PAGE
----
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Guide to Lien Placement
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Michelle
Financial Expert
Posted October 24, 2017
You got a new car! Now what?
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Buying a new car or truck is really exciting! But, if you took out an auto loan, don’t forget the final steps of the process: You have to put the financial institution that gave you the loan on the title. The financial institution that holds your loan is called the “lienholder,” and the “lien” is the institution’s claim on the vehicle if you were to stop making your loan payments. You have to add the lienholder to your vehicle title to show they have a legal right to the vehicle. If you do not add them to the title, the financial institution will penalize you by charging fees or significantly increasing your interest rate.
Adding a lien to the title
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Thankfully, adding a lienholder to your title isn’t difficult. If you bought the car from a dealership, the dealer typically will do the work for you. They will file the paperwork with the Secretary of State (SOS) or Department of Motor Vehicles (DMV) in your state. If you do not purchase the car from a dealership, you will have to go into the SOS or DMV office to transfer the title from the previous owner’s name to yours. Simply ask to add the financial institution to your title while you are there. You will just need to know the name of the institution and their address.
 
Once the lien has been placed on the title, make sure you get the proper paperwork to your financial institution. In some states, you just have to give the lienholder a copy of the title. In other states, the lienholder may keep the original copy until the loan is paid off. There are also a few states that have electronic titles, so the SOS or DMV would send digital proof that you updated the title correctly. As always, if you are unsure of what to do, just ask!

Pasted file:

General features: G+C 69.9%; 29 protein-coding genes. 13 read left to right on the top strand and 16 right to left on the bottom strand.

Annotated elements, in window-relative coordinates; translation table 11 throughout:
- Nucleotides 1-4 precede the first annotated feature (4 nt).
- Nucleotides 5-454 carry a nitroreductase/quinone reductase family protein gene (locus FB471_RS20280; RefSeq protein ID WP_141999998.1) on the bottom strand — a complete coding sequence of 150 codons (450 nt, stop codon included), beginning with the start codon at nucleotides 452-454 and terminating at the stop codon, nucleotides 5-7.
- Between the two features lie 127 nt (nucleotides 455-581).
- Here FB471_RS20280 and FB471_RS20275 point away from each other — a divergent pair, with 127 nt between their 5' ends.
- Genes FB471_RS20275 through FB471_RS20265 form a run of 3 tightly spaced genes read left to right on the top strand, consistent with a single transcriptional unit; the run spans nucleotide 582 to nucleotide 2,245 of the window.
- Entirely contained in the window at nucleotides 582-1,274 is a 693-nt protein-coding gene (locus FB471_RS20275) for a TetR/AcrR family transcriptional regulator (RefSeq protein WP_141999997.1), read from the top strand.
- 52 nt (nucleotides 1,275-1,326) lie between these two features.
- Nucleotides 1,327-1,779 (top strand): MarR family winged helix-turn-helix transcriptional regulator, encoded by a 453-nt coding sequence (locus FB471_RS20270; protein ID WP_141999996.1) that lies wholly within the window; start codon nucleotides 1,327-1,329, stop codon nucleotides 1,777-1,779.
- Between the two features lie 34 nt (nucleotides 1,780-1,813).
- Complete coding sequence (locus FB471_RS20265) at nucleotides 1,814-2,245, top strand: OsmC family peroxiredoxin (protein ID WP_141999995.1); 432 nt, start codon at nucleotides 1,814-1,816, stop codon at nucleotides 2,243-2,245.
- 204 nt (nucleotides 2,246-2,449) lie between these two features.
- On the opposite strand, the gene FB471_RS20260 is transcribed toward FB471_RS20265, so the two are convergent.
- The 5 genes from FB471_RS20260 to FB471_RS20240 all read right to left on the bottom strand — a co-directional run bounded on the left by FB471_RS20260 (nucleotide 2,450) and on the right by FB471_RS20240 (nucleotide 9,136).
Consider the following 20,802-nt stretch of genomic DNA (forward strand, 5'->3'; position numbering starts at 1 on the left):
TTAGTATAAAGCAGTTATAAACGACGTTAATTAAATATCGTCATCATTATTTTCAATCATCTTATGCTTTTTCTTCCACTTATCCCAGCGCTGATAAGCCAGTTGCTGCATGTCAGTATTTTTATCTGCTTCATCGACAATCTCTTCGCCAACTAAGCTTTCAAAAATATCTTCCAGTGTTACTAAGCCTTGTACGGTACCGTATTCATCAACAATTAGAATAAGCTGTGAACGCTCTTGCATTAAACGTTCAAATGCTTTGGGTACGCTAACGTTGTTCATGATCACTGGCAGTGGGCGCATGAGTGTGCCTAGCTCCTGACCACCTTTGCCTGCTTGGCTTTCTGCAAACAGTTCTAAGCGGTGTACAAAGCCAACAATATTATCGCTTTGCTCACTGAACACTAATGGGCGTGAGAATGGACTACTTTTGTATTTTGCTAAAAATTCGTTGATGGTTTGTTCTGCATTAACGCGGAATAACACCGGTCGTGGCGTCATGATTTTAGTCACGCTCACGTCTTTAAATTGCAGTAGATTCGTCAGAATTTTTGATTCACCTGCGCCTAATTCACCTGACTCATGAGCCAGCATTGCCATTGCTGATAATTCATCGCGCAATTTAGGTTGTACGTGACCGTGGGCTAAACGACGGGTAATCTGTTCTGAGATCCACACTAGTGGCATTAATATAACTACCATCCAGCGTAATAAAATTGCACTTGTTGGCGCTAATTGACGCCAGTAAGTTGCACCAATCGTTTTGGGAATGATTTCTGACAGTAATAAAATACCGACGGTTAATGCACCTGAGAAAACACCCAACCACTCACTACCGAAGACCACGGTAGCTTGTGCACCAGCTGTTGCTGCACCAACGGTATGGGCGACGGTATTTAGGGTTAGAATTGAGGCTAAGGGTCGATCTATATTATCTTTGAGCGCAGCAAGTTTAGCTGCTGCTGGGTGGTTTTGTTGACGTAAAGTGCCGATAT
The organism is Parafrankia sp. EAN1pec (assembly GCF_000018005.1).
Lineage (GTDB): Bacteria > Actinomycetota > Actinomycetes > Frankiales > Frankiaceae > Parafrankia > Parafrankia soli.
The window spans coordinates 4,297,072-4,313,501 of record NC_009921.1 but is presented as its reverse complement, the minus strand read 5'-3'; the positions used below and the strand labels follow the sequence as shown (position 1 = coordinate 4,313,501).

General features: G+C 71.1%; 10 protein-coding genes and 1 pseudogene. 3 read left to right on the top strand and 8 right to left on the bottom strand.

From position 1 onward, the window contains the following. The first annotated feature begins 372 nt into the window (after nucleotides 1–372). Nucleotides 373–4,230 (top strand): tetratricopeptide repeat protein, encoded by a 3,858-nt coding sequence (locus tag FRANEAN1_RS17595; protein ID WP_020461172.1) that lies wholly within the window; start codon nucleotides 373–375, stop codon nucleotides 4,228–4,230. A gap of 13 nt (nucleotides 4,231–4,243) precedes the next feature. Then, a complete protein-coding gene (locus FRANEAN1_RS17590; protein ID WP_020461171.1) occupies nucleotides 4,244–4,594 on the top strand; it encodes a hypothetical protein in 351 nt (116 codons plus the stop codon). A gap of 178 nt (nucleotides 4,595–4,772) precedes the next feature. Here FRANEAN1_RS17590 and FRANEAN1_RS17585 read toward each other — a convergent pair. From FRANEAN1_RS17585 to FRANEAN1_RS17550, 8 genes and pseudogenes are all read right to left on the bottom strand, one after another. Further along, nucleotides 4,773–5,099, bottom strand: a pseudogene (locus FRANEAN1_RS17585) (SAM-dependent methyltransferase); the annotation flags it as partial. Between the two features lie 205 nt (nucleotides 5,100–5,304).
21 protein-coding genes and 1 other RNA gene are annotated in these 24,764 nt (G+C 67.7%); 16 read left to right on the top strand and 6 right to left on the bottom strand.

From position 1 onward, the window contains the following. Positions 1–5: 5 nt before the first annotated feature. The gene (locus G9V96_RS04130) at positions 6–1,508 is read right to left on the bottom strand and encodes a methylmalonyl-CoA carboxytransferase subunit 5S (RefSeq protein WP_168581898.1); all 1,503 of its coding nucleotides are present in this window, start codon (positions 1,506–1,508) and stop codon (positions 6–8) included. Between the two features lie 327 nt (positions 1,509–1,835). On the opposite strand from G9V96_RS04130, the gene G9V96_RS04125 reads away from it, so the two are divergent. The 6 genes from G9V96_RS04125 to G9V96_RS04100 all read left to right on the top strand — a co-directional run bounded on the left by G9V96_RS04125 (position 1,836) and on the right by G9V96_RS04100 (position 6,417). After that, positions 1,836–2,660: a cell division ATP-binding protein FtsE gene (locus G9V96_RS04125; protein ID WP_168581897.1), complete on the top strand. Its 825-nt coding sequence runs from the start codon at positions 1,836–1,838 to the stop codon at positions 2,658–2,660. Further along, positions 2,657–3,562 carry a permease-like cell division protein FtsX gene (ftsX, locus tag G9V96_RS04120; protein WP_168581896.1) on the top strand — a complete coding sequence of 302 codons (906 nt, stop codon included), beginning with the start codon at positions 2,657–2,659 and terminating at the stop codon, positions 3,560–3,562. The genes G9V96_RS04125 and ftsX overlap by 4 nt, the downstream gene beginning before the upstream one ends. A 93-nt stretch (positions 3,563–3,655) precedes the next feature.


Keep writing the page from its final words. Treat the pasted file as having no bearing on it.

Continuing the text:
Removing a lien from the title
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After the loan is paid in full, you can remove the lienholder from your title to reflect that you own the car free and clear. Once the loan is closed, the financial institution will return your title – if they had the original copy – and provide you with a letter stating they no longer have a lien on your vehicle. You can then take this information to the SOS or DMV to update the title. There is typically a small retitling fee for doing this, but you have to make sure to update the title if you plan to sell the vehicle. You cannot sell a vehicle that has a lienholder on the title. Again, if you are confused about any part of the process, ask your financial institution for help.
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